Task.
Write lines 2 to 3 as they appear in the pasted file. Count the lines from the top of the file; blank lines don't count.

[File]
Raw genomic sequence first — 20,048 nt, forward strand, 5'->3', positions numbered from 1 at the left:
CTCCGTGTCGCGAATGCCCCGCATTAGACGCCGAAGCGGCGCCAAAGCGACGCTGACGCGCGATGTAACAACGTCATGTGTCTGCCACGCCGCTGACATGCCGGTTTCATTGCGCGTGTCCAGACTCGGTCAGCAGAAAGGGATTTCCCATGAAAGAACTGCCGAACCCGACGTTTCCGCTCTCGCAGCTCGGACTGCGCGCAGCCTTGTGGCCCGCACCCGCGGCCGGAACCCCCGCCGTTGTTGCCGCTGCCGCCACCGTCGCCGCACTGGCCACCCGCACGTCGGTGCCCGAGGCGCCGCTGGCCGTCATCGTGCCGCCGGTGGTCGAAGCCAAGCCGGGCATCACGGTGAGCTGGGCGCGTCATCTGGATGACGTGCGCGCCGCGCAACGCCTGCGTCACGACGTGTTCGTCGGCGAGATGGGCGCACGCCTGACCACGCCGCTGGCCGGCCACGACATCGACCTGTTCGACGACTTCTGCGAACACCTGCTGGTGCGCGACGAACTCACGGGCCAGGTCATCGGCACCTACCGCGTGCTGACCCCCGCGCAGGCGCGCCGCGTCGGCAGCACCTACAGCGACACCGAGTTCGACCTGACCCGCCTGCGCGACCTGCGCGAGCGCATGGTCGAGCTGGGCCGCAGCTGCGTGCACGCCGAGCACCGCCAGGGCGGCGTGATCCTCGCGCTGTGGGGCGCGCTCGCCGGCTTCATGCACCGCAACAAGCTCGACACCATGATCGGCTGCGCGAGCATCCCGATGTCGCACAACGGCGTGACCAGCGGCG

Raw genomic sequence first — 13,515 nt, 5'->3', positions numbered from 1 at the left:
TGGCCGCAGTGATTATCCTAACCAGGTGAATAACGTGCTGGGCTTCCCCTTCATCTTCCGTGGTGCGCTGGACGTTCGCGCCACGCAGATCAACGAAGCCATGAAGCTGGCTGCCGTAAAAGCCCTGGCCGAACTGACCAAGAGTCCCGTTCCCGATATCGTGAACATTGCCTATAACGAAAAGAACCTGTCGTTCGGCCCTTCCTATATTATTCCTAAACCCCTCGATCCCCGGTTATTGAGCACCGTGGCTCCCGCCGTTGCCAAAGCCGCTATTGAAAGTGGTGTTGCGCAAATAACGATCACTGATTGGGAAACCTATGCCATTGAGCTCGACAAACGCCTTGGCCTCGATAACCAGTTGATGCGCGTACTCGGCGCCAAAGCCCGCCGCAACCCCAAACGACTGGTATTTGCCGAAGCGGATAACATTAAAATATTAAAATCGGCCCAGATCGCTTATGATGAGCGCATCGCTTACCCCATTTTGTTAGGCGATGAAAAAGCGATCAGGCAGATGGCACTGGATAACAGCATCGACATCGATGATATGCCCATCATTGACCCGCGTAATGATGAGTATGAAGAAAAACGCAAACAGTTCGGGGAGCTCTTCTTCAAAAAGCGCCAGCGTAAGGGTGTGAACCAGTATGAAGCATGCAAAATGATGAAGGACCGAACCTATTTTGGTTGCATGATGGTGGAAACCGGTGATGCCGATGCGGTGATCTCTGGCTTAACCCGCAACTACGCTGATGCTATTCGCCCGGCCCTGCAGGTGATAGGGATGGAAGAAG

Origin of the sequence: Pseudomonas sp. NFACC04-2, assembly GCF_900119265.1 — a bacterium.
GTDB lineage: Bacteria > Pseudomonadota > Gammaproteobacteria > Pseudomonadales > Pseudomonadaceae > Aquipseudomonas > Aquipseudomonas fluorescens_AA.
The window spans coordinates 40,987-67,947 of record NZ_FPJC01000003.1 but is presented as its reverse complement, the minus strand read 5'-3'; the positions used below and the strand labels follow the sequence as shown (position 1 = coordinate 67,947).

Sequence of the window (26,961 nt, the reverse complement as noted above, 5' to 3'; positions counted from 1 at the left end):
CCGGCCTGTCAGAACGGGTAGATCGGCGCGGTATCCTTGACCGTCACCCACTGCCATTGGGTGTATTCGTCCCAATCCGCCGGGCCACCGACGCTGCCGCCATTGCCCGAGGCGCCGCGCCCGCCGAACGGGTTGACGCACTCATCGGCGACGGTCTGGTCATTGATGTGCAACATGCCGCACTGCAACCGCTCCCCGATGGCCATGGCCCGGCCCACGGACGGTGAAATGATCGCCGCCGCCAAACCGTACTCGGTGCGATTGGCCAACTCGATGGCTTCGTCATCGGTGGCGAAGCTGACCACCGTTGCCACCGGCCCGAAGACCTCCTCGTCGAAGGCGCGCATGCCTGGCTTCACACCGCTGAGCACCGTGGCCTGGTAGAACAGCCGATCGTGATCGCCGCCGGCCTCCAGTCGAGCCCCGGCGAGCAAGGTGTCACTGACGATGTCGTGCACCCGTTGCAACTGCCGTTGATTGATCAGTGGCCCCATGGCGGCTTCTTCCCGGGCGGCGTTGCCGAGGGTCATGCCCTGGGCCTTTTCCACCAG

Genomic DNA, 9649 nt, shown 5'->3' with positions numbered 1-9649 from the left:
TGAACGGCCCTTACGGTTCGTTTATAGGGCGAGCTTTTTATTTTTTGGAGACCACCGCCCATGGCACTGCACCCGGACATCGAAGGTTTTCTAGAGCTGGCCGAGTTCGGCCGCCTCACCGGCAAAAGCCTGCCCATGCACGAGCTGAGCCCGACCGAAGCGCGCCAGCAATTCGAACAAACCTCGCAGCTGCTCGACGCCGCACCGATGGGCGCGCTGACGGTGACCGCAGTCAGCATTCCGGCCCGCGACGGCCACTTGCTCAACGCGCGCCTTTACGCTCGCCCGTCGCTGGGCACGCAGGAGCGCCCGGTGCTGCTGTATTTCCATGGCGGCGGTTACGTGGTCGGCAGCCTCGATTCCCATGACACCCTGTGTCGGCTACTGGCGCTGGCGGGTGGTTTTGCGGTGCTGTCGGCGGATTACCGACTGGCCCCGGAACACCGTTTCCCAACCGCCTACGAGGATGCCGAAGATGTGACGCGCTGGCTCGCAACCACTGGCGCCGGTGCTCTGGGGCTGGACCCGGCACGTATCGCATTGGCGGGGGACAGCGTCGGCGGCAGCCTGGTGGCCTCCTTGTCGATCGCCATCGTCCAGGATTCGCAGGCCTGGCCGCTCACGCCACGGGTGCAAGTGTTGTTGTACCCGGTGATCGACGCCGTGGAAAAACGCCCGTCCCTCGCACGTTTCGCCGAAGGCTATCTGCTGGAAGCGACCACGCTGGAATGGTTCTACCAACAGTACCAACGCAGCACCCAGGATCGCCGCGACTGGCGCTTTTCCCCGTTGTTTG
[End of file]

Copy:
CTCCGTGTCGCGAATGCCCCGCATTAGACGCCGAAGCGGCGCCAAAGCGACGCTGACGCGCGATGTAACAACGTCATGTGTCTGCCACGCCGCTGACATGCCGGTTTCATTGCGCGTGTCCAGACTCGGTCAGCAGAAAGGGATTTCCCATGAAAGAACTGCCGAACCCGACGTTTCCGCTCTCGCAGCTCGGACTGCGCGCAGCCTTGTGGCCCGCACCCGCGGCCGGAACCCCCGCCGTTGTTGCCGCTGCCGCCACCGTCGCCGCACTGGCCACCCGCACGTCGGTGCCCGAGGCGCCGCTGGCCGTCATCGTGCCGCCGGTGGTCGAAGCCAAGCCGGGCATCACGGTGAGCTGGGCGCGTCATCTGGATGACGTGCGCGCCGCGCAACGCCTGCGTCACGACGTGTTCGTCGGCGAGATGGGCGCACGCCTGACCACGCCGCTGGCCGGCCACGACATCGACCTGTTCGACGACTTCTGCGAACACCTGCTGGTGCGCGACGAACTCACGGGCCAGGTCATCGGCACCTACCGCGTGCTGACCCCCGCGCAGGCGCGCCGCGTCGGCAGCACCTACAGCGACACCGAGTTCGACCTGACCCGCCTGCGCGACCTGCGCGAGCGCATGGTCGAGCTGGGCCGCAGCTGCGTGCACGCCGAGCACCGCCAGGGCGGCGTGATCCTCGCGCTGTGGGGCGCGCTCGCCGGCTTCATGCACCGCAACAAGCTCGACACCATGATCGGCTGCGCGAGCATCCCGATGTCGCACAACGGCGTGACCAGCGGCG

Raw genomic sequence first — 13,515 nt, 5'->3', positions numbered from 1 at the left: